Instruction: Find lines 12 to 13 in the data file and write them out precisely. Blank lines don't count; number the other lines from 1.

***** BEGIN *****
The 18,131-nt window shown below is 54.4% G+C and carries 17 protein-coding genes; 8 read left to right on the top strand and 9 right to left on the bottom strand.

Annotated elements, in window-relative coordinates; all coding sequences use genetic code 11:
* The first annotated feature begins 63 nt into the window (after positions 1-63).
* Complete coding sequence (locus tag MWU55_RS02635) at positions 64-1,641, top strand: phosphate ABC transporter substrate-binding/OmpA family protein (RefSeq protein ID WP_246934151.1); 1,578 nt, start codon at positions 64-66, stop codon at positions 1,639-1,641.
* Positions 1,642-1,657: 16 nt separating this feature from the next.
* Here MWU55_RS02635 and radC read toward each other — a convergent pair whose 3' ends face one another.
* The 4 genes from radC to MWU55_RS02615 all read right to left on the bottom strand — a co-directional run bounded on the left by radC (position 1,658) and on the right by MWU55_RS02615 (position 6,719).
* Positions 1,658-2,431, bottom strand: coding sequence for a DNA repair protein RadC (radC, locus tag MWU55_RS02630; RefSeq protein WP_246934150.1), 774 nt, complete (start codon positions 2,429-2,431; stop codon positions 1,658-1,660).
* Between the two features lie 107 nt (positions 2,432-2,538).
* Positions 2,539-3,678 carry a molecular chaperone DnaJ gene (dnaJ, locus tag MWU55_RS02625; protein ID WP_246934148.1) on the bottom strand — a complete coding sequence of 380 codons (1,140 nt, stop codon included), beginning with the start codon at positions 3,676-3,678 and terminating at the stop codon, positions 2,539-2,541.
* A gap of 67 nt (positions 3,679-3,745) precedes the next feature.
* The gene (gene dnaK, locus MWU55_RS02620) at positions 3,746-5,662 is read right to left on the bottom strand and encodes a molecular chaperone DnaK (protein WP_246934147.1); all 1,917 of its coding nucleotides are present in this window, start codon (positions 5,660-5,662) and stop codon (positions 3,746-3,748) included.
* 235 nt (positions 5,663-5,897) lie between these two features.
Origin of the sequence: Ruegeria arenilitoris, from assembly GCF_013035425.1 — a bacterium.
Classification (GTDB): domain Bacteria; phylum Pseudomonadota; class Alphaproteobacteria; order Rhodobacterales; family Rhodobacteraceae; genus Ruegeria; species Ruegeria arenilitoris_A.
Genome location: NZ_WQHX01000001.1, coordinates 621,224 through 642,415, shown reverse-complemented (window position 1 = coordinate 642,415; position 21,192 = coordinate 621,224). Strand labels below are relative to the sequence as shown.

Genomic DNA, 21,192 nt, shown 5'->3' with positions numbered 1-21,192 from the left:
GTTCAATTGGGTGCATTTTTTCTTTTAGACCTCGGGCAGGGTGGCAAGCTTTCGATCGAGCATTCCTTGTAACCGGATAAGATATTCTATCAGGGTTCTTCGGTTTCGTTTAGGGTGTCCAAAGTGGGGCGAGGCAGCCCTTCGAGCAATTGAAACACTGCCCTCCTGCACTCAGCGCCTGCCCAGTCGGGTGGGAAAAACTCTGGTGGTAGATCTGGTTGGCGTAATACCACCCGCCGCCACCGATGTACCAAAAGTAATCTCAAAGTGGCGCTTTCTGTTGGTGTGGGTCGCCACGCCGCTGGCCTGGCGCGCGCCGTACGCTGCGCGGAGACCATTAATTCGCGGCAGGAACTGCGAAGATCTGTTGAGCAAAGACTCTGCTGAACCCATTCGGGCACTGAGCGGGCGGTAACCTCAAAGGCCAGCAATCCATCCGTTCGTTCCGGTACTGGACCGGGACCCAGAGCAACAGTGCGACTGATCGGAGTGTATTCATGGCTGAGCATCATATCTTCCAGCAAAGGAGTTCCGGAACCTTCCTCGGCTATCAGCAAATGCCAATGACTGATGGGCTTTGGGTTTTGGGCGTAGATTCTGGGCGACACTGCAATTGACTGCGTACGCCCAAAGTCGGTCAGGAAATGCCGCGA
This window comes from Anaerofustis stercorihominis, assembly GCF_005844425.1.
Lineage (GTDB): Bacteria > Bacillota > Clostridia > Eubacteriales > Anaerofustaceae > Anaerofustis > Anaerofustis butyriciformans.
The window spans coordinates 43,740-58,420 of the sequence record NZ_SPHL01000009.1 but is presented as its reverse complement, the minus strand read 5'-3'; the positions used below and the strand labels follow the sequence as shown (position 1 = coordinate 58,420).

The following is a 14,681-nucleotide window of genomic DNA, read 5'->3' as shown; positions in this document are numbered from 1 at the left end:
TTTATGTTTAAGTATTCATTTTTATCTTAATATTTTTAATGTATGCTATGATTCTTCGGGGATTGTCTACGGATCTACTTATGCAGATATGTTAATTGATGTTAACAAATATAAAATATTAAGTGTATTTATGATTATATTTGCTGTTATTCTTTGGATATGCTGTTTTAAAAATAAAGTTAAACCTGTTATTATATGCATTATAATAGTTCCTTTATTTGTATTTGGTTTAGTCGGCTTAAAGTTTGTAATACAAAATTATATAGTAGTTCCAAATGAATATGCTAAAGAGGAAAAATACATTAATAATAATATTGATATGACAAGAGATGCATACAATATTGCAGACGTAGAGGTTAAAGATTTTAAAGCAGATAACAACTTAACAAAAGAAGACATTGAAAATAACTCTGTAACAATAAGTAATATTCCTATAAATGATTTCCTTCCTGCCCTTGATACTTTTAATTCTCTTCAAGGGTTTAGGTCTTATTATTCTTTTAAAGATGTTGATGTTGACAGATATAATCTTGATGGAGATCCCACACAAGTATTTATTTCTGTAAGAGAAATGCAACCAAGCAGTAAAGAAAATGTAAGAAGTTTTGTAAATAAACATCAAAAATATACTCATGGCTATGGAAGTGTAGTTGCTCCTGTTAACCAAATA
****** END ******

* The gene (gene dnaK, locus MWU55_RS02620) at positions 3,746-5,662 is read right to left on the bottom strand and encodes a molecular chaperone DnaK (protein WP_246934147.1); all 1,917 of its coding nucleotides are present in this window, start codon (positions 5,660-5,662) and stop codon (positions 3,746-3,748) included.
* 235 nt (positions 5,663-5,897) lie between these two features.